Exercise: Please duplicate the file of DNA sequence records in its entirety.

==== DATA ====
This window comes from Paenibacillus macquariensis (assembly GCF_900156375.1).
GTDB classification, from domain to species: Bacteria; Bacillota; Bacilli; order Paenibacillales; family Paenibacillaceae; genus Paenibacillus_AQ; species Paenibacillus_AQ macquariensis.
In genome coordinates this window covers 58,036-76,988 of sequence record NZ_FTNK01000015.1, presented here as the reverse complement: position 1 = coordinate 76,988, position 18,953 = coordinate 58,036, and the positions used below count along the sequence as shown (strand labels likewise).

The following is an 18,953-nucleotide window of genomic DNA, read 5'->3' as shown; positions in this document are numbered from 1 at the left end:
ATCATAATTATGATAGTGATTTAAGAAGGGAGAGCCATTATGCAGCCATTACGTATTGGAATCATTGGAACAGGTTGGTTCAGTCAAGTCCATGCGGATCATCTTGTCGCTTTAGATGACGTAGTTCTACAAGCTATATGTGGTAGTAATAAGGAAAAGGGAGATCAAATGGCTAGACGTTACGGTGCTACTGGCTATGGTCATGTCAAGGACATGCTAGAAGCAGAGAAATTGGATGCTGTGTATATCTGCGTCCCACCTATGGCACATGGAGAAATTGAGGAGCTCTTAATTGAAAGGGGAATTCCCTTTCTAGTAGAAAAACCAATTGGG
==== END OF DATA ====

This window comes from Paenibacillus macquariensis (assembly GCF_900156375.1).
GTDB classification, from domain to species: Bacteria; Bacillota; Bacilli; order Paenibacillales; family Paenibacillaceae; genus Paenibacillus_AQ; species Paenibacillus_AQ macquariensis.
In genome coordinates this window covers 58,036-76,988 of sequence record NZ_FTNK01000015.1, presented here as the reverse complement: position 1 = coordinate 76,988, position 18,953 = coordinate 58,036, and the positions used below count along the sequence as shown (strand labels likewise).

The following is an 18,953-nucleotide window of genomic DNA, read 5'->3' as shown; positions in this document are numbered from 1 at the left end:
ATCATAATTATGATAGTGATTTAAGAAGGGAGAGCCATTATGCAGCCATTACGTATTGGAATCATTGGAACAGGTTGGTTCAGTCAAGTCCATGCGGATCATCTTGTCGCTTTAGATGACGTAGTTCTACAAGCTATATGTGGTAGTAATAAGGAAAAGGGAGATCAAATGGCTAGACGTTACGGTGCTACTGGCTATGGTCATGTCAAGGACATGCTAGAAGCAGAGAAATTGGATGCTGTGTATATCTGCGTCCCACCTATGGCACATGGAGAAATTGAGGAGCTCTTAATTGAAAGGGGAATTCCCTTTCTAGTAGAAAAACCAATTGGG